And now for something completely different...a new not-for-profit HMO.
Sure, that may not sound different when you think of the grand old HMOs that are not-for-profit. Consider Kaiser Permanente, started in 1945, or Harvard Community Health Plan, started in 1969.
However, the 1990s have been the age of for-profit HMOs. In fact, of the 16 HMOs that began operating between January 1990 and January 1994, only one was not-for-profit, according to InterStudy, an Excelsior, Minn.-based HMO research firm.
Perhaps that's why Memorial Sisters of Charity Health Network, a Houston-based not-for-profit HMO, seems a bold, albeit lonely, move.
"We're at the bottom of the feed trough, getting what's left over," complained Dan Wilford, president and chief executive officer of Memorial Healthcare System, about why the hospital system decided to start its own HMO. The HMO is expected to begin operating in 1995.
Forming an HMO with Sisters of Charity Health Care System gives Memorial the ability to "control a little bit of our own destiny," Mr. Wilford said.
The two Houston systems last month decided to invest $110 million over the next five years to build a health network that will include the HMO and 33 primary- and ambulatory-care clinics in southeastern Texas. The assets of Memorial's nine hospitals and the Sisters' 11 won't be merged as part of the deal, although the facilities will participate in the HMO.
Only two other not-for-profit HMOs operate in Texas, according to the state, which lists 19 for-profit HMOs.
For-profit advantage. Just as Wall Street financing has fueled for-profit chains to gobble up not-for-profit hospitals, it's also enabled for-profit HMOs to eclipse their not-for-profit forerunners.
Nationwide, for-profit HMOs now outnumber not-for-profits by more than a 2-1 margin, or 372 to 173, according to the Washington-based Group Health Association of America.
Houston is ripe for HMOs. Earlier this month, the city was identified as one of the metropolitan areas least prepared for healthcare reform because of its low HMO penetration rate. The study by Minneapolis-based Northwestern National Life Insurance Co. compared 16 large healthcare markets. In one of the indicators- percentage of population in HMOs-Dallas and Houston ranked last with 12%. (San Francisco led with 49%.)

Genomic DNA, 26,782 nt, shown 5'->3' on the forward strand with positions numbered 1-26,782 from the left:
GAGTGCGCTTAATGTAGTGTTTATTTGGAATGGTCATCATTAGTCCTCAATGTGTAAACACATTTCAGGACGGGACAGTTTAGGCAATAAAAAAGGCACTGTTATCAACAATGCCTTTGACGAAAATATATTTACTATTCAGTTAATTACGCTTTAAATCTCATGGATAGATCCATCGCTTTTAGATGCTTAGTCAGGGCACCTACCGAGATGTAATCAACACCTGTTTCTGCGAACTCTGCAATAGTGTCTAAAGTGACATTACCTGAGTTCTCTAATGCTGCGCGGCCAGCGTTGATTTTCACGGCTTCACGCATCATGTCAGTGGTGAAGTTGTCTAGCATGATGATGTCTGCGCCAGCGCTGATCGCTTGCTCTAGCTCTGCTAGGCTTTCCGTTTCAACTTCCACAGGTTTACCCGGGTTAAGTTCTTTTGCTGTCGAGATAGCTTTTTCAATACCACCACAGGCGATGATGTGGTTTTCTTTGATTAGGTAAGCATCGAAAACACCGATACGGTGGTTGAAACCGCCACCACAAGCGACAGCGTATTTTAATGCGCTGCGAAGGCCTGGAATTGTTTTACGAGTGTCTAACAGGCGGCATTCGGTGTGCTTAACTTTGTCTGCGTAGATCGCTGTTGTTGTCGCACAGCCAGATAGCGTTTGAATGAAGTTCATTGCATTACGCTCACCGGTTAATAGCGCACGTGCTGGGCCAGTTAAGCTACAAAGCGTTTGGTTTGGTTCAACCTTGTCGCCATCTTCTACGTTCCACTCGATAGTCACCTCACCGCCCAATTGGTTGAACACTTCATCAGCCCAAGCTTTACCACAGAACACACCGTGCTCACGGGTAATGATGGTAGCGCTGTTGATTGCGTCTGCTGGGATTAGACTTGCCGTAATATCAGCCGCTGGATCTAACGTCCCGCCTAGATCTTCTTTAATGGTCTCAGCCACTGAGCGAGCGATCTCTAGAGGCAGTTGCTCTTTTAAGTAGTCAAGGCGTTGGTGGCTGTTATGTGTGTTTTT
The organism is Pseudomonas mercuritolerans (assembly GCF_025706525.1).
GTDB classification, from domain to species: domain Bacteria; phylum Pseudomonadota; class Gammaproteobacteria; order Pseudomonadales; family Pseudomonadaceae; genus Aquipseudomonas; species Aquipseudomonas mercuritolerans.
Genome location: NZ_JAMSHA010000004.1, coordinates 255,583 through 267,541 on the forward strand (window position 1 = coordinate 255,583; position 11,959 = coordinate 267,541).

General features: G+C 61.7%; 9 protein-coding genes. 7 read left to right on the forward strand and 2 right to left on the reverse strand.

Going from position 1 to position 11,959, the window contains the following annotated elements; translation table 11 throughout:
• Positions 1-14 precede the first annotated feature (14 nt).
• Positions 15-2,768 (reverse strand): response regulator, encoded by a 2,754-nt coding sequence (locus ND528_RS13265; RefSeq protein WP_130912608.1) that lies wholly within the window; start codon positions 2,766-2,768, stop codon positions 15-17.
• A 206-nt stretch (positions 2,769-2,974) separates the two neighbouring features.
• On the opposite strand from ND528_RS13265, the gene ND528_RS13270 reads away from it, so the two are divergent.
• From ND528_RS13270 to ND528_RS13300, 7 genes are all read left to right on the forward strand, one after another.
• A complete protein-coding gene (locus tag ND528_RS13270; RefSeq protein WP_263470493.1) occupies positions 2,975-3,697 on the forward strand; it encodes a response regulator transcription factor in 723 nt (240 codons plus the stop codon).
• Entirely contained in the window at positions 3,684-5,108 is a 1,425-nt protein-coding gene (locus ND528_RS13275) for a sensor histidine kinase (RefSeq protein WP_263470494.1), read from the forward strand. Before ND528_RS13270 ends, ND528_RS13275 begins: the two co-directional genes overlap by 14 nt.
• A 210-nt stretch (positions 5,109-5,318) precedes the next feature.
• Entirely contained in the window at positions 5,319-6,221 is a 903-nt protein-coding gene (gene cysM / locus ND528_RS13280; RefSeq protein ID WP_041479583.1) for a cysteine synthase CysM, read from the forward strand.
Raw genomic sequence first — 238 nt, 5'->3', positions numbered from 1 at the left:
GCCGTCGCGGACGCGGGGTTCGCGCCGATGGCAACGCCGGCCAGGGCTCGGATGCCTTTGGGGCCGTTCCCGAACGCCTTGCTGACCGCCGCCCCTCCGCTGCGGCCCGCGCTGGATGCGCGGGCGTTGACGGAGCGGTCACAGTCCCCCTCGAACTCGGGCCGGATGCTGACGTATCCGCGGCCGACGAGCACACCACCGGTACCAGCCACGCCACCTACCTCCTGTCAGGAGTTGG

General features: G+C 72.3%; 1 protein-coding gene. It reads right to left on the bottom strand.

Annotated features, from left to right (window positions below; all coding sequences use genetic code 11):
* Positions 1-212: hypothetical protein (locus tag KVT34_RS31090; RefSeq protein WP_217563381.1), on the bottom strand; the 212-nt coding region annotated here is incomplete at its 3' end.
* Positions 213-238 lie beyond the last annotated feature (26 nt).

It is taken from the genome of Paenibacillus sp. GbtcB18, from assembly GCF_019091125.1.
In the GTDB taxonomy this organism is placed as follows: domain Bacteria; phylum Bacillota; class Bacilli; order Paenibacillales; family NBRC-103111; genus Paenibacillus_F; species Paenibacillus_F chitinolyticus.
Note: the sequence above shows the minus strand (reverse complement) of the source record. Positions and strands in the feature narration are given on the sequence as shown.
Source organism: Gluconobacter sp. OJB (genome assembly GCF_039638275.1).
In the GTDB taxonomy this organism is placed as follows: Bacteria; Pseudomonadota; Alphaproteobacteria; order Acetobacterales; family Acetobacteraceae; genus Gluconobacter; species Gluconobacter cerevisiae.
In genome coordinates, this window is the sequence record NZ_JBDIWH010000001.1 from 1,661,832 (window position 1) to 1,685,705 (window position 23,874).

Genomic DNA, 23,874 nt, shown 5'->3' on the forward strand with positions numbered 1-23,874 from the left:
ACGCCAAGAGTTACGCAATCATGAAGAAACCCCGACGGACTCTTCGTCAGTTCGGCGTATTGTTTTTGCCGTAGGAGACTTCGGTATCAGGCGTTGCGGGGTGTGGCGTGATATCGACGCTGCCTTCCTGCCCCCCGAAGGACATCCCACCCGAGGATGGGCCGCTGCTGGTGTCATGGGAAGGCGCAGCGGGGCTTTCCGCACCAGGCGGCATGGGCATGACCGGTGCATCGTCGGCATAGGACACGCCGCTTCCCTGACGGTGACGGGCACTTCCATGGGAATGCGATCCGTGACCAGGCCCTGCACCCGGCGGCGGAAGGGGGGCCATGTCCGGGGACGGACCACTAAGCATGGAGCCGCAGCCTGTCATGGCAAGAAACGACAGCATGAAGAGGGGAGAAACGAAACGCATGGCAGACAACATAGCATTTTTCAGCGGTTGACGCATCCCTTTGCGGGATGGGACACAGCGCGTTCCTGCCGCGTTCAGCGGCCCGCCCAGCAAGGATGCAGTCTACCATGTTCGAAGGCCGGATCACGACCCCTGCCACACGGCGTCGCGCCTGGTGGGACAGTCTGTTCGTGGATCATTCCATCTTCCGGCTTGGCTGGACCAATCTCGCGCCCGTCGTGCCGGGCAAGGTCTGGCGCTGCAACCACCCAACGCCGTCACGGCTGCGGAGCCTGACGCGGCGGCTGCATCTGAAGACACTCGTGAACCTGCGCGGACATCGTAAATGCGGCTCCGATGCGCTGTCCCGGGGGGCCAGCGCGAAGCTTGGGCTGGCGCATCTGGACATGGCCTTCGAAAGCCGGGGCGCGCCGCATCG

Nevertheless, HMOs are infiltrating Houston. About a dozen-all for-profit-operate in the city, and Memorial does business with many of them.
"The insurance companies are trying to beat us up. They're trying to play us against each other," Mr. Wilford said.
He estimated that while HMOs are cutting their reimbursements to physicians and hospitals, they're keeping between 20% and 22% of the premiums. "We know we can administer those contracts for 8%," Mr. Wilford said, noting that the other 12% to 14% is profit that flows to the HMOs' parent companies.
Memorial figures it can use that profit to pay physicians and other providers better. Plus, Memorial doesn't pay taxes, which adds another financial edge in what is clearly a margin business.
Tough challenge.Even so, Memorial and Sisters of Charity easily could be overwhelmed in the Houston market by for-profit HMOs that have the financial wind at their backs.
"A lot of HMOs feel they have more business flexibility if they're for-profit," said Elissa Granick, a healthcare analyst with Standard & Poor's Corp., a New York-based ratings agency.
In addition, for-profit HMOs have a "fantastic ability to raise money in the equity market," she said. One other advantage: "They can compensate their senior people the amount they like." Because of their tax status, not-for-profit organizations can't compete with the lucrative compensation plans of investor-owned companies.
Mr. Wilford's 87-year-old system may be the most likely to start a not-for-profit HMO, given his commitment to the growth of not-for-profit healthcare. For example, as investor-owned systems roam the landscape stalking not-for-profit hospitals to pick off, Memorial has been one of the few to do the opposite.
Last year, it leased a large, for-profit hospital system that included 520-bed Memorial City Medical Center, 129-bed Memorial City Rehabilitation Hospital, 176-bed Spring Shadows Glen psychiatric hospital and 94-bed Spring Shadows Pine nursing home. The lease agreement turned the Memorial City complex in Houston into a not-for-profit system. Memorial City wasn't previously associated with the Memorial Healthcare System.
"(Mr. Wilford) is so committed to the nonprofit philosophy," said Eugene Beck, president of the Greater Houston Hospital Council. "He's bound and determined that...there's always an alternative to the growing investor-owned presence."